April 7, 1984
Davey Johnson wanted ideal conditions for the debut of highly-touted prospect Dwight Gooden, so the Mets manager held off Gooden’s first start until the Mets arrived in the pitcher-friendly Astrodome on April 7, 1984. Not only would Gooden be protected from adverse weather factors but the Astros were expected to draw a sparse crowd, easing the pressure on the young flamethrower.
In five steady innings, Gooden gave up one earned run, allowing only three hits and three walks while striking out five to lead the Mets to a 3-2 victory. “He has such a calm demeanor on the mound that he doesn’t intimidate you,” said Astros third baseman Ray Knight of Gooden’s composure during his first start, “but after you’ve faced him once, you respect him immediately.”
Gooden was just nineteen. Two years earlier, he was pitching for his high school team in East Tampa.
As he would throughout the season, Gooden mastered his competition with a blend of talent and confidence that left batters quaking in their boots. If opponents keyed in on Gooden’s fastball, he used a sweeping curve to finish them off. “I couldn’t do something like that until I was in the league for four of five years,” marveled Mets pitching coach Mel Stottlemyre.
After one particularly dominating outing later that season against the Cubs, reporters asked Chicago manager Jim Frey what he thought of Gooden’s poise. “The guy has a 93-mile-per-hour fastball and one of the best curves in baseball and you ask me about his poise?” Frey replied. “What the hell does he need poise for?”
Had Mets GM Frank Cashen gotten his way, Gooden’s debut with the Mets wouldn’t have come so quickly. Cashen was reluctant to rush such a talent to the major leagues at so tender an age. But Johnson — who had been hired during the off-season to bring the moribund Mets back to respectability — insisted that his phenom take a place in the Mets rotation at the start of the season. (While managing Dwight at Double-A the previous season, an awed Johnson had declared that Gooden would be his Opening Day starter in 1984.) A string of impressive spring appearances swayed Cashen, and though right-hander Mike Torrez was pegged for the season opener, Gooden made the roster.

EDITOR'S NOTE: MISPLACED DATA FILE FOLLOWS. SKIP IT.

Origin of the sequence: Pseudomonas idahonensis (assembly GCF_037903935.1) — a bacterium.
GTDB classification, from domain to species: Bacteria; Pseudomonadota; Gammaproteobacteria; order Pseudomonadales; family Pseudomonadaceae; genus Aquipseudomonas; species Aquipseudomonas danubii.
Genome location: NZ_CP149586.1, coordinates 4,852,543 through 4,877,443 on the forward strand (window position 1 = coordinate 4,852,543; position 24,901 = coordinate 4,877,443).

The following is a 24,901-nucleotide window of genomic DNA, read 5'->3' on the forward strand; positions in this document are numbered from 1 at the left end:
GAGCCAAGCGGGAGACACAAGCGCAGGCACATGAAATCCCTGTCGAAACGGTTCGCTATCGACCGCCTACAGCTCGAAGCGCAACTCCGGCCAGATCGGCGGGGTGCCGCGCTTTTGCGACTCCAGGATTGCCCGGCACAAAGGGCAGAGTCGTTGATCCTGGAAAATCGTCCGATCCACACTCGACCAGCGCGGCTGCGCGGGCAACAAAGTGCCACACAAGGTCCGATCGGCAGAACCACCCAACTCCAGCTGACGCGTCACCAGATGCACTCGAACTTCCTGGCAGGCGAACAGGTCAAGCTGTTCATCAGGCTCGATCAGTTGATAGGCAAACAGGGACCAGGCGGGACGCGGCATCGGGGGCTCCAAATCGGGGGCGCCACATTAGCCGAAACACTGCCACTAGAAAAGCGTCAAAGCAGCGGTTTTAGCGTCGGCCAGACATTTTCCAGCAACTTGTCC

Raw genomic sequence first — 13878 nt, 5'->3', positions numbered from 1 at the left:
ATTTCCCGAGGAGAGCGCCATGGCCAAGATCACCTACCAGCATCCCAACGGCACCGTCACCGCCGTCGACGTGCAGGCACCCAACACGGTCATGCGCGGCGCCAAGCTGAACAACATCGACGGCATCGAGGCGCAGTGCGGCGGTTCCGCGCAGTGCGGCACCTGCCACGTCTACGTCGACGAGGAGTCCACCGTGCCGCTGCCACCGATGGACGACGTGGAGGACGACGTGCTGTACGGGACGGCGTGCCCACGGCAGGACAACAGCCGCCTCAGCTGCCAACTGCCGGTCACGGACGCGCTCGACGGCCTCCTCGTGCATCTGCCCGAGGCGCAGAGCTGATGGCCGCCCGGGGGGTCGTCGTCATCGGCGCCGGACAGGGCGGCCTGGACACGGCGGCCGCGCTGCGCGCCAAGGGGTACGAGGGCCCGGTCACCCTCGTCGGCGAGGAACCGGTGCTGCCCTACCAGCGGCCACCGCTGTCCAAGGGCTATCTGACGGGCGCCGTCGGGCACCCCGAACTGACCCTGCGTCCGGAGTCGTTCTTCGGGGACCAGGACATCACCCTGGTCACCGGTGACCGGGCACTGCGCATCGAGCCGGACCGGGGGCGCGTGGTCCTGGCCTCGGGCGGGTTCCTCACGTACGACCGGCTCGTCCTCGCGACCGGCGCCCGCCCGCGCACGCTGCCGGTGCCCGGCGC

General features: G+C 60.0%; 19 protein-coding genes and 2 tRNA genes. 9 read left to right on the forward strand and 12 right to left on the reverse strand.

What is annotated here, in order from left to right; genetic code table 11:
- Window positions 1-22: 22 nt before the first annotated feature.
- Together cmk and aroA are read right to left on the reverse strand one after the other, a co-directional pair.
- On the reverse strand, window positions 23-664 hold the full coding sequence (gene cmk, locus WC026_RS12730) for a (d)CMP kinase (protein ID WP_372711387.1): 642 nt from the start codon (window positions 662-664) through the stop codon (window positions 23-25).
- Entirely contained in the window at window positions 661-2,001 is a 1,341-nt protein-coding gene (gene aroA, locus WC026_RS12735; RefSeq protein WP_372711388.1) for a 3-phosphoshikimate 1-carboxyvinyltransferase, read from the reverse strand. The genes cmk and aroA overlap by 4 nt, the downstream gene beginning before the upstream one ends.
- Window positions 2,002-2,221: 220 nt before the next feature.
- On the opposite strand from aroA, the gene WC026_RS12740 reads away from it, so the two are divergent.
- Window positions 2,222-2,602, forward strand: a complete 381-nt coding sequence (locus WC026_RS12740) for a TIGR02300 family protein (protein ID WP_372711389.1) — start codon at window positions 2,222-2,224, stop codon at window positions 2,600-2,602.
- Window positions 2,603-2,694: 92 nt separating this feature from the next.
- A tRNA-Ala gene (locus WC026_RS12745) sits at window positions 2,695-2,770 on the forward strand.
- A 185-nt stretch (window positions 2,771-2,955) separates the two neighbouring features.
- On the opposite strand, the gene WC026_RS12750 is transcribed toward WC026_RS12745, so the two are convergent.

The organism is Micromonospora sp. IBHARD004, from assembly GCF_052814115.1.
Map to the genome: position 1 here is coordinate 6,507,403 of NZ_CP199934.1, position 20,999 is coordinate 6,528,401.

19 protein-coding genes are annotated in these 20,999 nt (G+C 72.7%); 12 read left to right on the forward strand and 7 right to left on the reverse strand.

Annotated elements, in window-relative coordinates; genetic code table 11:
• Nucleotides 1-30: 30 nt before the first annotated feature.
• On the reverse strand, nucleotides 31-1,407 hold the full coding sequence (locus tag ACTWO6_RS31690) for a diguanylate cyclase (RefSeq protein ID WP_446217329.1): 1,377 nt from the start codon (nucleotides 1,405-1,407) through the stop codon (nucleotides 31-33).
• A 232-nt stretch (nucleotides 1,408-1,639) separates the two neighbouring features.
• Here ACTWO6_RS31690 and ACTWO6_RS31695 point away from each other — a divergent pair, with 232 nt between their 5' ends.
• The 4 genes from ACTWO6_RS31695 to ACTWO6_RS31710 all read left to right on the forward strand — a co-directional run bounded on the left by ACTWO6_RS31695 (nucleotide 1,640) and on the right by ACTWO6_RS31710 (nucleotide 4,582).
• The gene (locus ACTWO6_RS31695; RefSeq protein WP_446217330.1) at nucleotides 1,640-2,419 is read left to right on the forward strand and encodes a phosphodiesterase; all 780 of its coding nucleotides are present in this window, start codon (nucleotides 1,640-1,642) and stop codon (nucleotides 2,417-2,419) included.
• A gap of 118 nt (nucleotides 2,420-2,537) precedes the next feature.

After his debut, Gooden quickly established himself as the Mets’ ace, finishing 17-6 in his rookie season. The nickname he had earned while dominating minor-league competition — “Dr. K” — spread quickly through the rafters of Shea Stadium, where fans would record Gooden’s escalating strikeout totals by hanging “K” flags over the railings. During the season he became the youngest player selected to an All-Star team; appearing at the Midsummer Classic at Candlestick Park on July 10, 1984, he struck out Lance Parrish, Chet Lemon, and Alvin Davis in order.
Gooden’s major league-leading 276 strikeouts set a rookie record. He also broke a National League record held by Sandy Koufax by striking out a total of 32 batters in consecutive starts against the Phillies and Pirates. In one of his most stellar performances of the season, Gooden threw a one-hitter in September 1984 against the Chicago Cubs, who won the NL East by six and a half games over the Mets. At the end of the 1984 season, Gooden — already drawing comparisons to Nolan Ryan and Bob Gibson with his dominating performance — was named National League Rookie of the Year.